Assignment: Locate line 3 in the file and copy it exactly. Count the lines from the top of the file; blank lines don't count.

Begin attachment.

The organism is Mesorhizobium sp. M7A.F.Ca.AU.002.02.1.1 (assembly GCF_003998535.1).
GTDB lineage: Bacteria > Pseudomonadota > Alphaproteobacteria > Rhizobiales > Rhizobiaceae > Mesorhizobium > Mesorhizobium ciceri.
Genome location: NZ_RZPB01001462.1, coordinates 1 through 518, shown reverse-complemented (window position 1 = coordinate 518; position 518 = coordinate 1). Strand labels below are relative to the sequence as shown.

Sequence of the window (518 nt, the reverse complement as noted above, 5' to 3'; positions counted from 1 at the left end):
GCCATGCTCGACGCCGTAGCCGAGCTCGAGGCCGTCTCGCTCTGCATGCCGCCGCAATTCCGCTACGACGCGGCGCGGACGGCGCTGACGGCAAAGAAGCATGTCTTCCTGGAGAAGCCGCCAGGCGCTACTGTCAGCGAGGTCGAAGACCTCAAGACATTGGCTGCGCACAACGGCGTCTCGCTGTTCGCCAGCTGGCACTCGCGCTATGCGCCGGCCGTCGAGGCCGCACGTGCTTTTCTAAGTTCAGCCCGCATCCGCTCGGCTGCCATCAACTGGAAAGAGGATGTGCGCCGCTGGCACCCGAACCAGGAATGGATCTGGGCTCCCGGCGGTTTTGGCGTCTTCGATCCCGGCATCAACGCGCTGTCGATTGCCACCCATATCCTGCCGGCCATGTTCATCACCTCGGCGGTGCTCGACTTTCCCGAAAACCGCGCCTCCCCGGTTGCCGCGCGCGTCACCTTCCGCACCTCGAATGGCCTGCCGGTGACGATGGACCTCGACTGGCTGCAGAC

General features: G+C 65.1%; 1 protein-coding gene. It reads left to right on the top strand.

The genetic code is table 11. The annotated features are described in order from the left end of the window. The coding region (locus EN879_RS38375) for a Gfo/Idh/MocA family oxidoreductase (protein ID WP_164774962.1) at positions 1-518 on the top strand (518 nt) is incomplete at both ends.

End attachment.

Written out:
Genome location: NZ_RZPB01001462.1, coordinates 1 through 518, shown reverse-complemented (window position 1 = coordinate 518; position 518 = coordinate 1). Strand labels below are relative to the sequence as shown.